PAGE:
Roanoke church opens new client-choice food pantry | Latest Headlines

St Mark’s Lutheran Church launched its first customer-selected pantry on Wednesday after seeing increased needs in the past few months.

Roanoke’s Old Southwest Quarter Church has operated a food pantry for over 40 years, distributing pre-assembled boxes of lunch to those in need.

But because it was sometimes full of things people didn’t want, the food was often dumped on the sidewalk and in the bushes outside the church. Food cannot be reused and must be disposed of.

Instead, the church dedicated one of its rooms to develop its own pantry where people could choose exactly what they wanted. And those with special conditions like diabetes, high blood pressure or allergies won’t receive something they can’t use.

The church opened the store, called The Lion’s Share, in November as a test run. They’ve had great feedback and are now working 2 days a week.

“I don’t want to go to Kroger and have them hand me a bag of things,” pantry coordinator Connie Watkins said. “This is something dignified and it also encourages them to prepare meals. It gives them more self-confidence.”

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The shelves are lined with canned goods, meats, produce, hygiene products, and pet food to help those who need a little extra help.

“Some people just can’t buy food,” Watkins said. “It could be your brother or your sister. You just don’t know how hard they are trying to make ends meet.”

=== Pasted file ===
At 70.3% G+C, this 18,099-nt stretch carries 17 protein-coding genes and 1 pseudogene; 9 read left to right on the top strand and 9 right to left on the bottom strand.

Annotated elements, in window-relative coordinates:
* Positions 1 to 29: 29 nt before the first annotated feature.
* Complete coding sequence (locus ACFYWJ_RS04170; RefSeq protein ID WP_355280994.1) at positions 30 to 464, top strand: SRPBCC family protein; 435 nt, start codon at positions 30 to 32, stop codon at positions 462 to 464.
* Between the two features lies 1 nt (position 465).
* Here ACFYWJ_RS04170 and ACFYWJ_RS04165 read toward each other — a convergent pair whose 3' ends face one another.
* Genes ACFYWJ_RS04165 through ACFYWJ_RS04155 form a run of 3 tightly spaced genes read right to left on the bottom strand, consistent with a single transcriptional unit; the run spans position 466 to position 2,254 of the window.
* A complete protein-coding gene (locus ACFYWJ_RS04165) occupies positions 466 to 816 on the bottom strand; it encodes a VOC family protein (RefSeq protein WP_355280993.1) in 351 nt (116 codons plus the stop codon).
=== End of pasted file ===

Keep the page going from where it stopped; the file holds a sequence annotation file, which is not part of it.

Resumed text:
Before the COVID-19 pandemic, the nation’s food insecurity rate was at its lowest level since the 1990s, but those improvements have been overturned by the pandemic, according to Feeding America, a national nonprofit and network of food banks. In 2020, more than 60 million people across the country turned to food pantries for help.

Many of the people hardest hit by the pandemic have been food insecure and experiencing even more hardship since COVID-19 hit their communities.

Feeding Southwest Virginia, a member of the Feeding America Network, estimates that one in eight residents and one in five children in the area face hunger. The local nonprofit helps Saint Mark’s with the food bank.

Jacob Gordon, coordinator of The Lion’s Share food, said customers who come to the food bank have declined during the pandemic because of the extra government help that was available. But in recent months, this need has increased.

St. Mark and Associates have invested in Feeding Southwest Virginia, the Church of St. Philip Lutheran Church of Roanoke and Kroger, $15,000 to redesign the space and store shelves.

The food pantry operates at 1008 Franklin Street. Along with the church’s free wardrobe, where people can access tops, bottoms, coats, and shoes. Both are open from 5 to 7 pm on Mondays and from 10 am to noon on Friday.

Gordon estimates that about 300 family members come every month to get food, and half of those customers walk through the wardrobe as well.

“We want to reach those people who need food and we are very clear that there are no restrictions,” Gordon said. “Who you are doesn’t matter, the fact that you need food or that you need clothes is the reason we are here.”

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